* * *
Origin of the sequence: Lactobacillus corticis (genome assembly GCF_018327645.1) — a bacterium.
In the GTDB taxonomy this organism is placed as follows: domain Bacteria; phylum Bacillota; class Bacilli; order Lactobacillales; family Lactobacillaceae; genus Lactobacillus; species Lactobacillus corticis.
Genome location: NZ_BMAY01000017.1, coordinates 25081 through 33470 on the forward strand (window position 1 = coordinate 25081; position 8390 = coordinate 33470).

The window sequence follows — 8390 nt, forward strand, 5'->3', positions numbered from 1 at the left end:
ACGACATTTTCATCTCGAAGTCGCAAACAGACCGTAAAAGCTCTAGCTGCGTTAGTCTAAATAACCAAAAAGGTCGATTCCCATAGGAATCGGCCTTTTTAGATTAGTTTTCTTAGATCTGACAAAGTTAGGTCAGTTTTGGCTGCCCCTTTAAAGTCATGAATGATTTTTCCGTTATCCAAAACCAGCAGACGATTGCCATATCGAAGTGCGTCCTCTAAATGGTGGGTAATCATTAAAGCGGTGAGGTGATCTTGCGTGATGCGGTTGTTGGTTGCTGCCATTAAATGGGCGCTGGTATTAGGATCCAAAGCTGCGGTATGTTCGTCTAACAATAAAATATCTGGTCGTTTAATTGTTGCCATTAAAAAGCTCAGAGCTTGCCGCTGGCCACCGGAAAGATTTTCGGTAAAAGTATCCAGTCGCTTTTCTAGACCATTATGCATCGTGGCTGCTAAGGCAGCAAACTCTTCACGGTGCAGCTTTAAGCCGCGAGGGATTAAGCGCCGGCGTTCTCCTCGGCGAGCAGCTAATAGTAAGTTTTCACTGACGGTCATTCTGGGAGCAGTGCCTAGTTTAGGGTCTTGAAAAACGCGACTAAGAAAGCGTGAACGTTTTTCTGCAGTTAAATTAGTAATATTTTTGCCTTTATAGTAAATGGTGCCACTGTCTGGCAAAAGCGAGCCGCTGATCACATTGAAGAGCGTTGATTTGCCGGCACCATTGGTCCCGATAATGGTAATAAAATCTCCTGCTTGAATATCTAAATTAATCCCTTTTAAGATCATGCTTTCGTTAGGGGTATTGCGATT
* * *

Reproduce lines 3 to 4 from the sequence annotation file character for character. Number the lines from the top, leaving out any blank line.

Genome location: NZ_BMAY01000017.1, coordinates 25081 through 33470 on the forward strand (window position 1 = coordinate 25081; position 8390 = coordinate 33470).

The window sequence follows — 8390 nt, forward strand, 5'->3', positions numbered from 1 at the left end: